Originally posted 17 July 2008, thankfully.
A Dance to the Music of Time is a twelve volume epic work by Anthony Powell, whether you take it as twelve distinct novels or one large novel in twelve volumes is a matter for the reader. Each volume does stand alone, but they are intrinsically linked one to the other and in a very real sense Dance is a single 3,000 page novel.
Dance is widely seen as one of the finest works of literature in the English language, which makes it more surprising it’s not better known. I suspect the length is a factor there, as embarking on a 3,000 page journey is simply not practical for a great many people. Dance is also often compared to Proust’s Remembrance of Things Past, a comparison I can’t unfortunately comment on at this time as although I have Proust sitting on my shelf at home I haven’t started it yet, I’m planning to read that in 2009.
Dance is a work of comic fiction, though dryly comic rather than laugh out loud. It follows the lives of a group of upper middle class and aristocractic men and women in the inter-war years and beyond, starting with several of the characters in school and ending I understand (since I haven’t finished the twelve volumes yet) with the eventual deaths of some of them years later. It’s themes are many, and I’ll get to them in more detail shortly, but essentially it’s ambition is to portray whole lives and to show how they intersect and impact on each other, in a sense how the various participants dance together to the music of time. Dance is commonly divided into four seasons, Spring for the first three novels, Summer for the next three and so on.
This morning I finished the fourth novel in the sequence, At Lady Molly’s, the first novel in the Summer part of the work. As is typical of the volumes so far, the novel takes a handful of scenes and explores them in some detail. A dinner, a house party, a night out, an engagement party. Each volume so far has worked in this way, we see the characters revealed in fairly quotidian circumstances, as chance and the passing of time bring them together at a social event or they hear of each other from mutual acquaintances.
The narrator is one Nick Jenkins, a quiet young man who initially works in a minor art publishing house and who by this point has become a scriptwriter for second features, English films which are required by law to be shown together with US films as a means of supporting the domestic film industry. Nick appears largely to be a fairly reliable narrator, although only to an extent as the impossibility of ever really understanding the acts and nature of another is one of the key themes of the novel.
Other characters are legion, from Widmerpool (arguably the true protagonist of the whole series) – currently a banker, to Quiggin – a young writer of communist leanings, Peter Templer – an old schoolfriend of Nick’s and now also a banker, Elridge – an eccentric peer with an interest in left wing politics, Mona – a hard-nosed former model, Mildred Haycock – Widmerpool’s fiance and a much older and more worldly person than he is, General Conyers, Lady Molly, Alfred Tolland, there are many others (and there are many key characters from previous novels who do not appear in this particular one or are merely referenced in passing). The novels are thick with characters, most of whom recur from volume to volume in greater or lesser roles as their lives continue to intersect. Part of the fascination of the work is the manner in which it creates a wholly credible milieu, a world full of people each of whom seems to have their own life and their own reality, it is I think an accomplishment which is only possible in large part due to the very size of the work and the space that grants.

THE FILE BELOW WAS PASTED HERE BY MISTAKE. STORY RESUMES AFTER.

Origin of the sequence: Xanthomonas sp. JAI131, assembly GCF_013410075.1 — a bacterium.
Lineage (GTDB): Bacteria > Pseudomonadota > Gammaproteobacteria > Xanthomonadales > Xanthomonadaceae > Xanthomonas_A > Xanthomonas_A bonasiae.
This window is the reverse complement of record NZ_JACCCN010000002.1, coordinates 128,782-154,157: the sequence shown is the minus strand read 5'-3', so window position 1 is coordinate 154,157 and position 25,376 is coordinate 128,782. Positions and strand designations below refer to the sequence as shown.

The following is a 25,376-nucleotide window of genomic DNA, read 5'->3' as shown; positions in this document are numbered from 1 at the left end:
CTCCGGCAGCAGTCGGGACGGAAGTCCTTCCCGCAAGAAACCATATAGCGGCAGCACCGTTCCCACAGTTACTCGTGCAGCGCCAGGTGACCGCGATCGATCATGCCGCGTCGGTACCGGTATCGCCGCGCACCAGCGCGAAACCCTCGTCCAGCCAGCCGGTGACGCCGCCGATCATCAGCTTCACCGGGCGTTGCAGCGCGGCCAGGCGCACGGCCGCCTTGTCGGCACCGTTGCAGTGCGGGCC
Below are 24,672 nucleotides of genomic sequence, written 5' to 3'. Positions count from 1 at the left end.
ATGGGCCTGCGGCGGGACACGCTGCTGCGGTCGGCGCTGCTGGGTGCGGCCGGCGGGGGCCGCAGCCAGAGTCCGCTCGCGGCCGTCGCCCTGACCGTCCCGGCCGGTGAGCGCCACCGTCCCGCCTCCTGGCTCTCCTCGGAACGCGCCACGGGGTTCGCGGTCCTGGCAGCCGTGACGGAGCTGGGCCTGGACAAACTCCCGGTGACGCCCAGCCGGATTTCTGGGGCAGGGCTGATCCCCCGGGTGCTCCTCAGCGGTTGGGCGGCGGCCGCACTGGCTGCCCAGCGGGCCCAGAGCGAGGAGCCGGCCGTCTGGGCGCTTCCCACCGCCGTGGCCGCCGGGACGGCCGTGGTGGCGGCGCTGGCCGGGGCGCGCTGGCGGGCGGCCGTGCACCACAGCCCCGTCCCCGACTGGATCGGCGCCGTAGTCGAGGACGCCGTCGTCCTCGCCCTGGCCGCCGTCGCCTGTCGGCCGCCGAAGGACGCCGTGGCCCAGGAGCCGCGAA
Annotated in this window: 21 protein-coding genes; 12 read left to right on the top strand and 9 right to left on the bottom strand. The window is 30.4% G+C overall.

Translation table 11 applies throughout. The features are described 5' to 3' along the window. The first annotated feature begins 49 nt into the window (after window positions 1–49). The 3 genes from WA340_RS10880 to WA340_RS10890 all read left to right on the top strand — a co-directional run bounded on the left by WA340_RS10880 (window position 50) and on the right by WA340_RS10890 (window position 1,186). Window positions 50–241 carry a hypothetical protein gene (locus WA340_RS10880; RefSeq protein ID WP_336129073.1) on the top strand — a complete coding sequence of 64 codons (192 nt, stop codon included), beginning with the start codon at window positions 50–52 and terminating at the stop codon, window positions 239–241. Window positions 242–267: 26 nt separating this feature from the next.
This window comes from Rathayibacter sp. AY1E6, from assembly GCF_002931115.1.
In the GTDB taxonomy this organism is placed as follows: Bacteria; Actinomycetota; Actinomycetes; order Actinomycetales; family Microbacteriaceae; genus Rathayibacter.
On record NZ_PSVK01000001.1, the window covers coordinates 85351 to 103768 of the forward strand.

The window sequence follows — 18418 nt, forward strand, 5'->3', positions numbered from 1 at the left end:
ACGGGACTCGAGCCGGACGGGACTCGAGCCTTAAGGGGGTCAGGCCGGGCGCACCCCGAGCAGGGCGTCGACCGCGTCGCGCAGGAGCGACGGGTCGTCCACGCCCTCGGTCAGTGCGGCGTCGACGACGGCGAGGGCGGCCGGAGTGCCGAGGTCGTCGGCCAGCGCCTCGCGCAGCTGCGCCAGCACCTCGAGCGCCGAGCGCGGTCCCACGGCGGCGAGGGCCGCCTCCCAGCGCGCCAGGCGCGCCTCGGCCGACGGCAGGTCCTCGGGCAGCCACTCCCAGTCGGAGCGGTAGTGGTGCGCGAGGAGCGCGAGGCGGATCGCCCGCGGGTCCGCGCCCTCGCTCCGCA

Much of the comment I have seen online on the work treats it essentially as a sort of superior soap opera, and certainly it can be read in that way. One can (and people often seem to) marvel at how appalling Quiggin and Widmerpool are (though I’m not at all persuaded they are presented as mere objects of ridicule, rather they are simply people of a type who exist in the world and who tend not to be popular) or see how early promise is fulfilled or all too often unfulfilled. Equally, it can be read as a cleverly observed comedy in which the foibles of the characters are exposed and in which we see ordinary vanities and ambitions held up and gently satirised. This is though very much a multi-layered work, and while it can be enjoyed simply as soap opera or comic novel, it also is a work with some very serious themes which are explored at length and in depth.
Different readers will draw different themes, this is a subtle work with much in it, but of the many themes so far emerging the key one for me at this point is that of the ultimate unknowability of other people. Nick encounters some characters as a schoolboy, and forms judgements of them. Later he meets them in other contexts, socially, in business, as lovers. As the contexts change, so too do his assessments of these characters, but it is unclear if they have actually changed or merely his perception of them. A character at school may seem one way, when met with his friends may seem another, when met in his role as a businessman another way again. The character of any given individual varies by the context they are in, and we do not know if they are changing as they grow older, or are merely seen in more lights.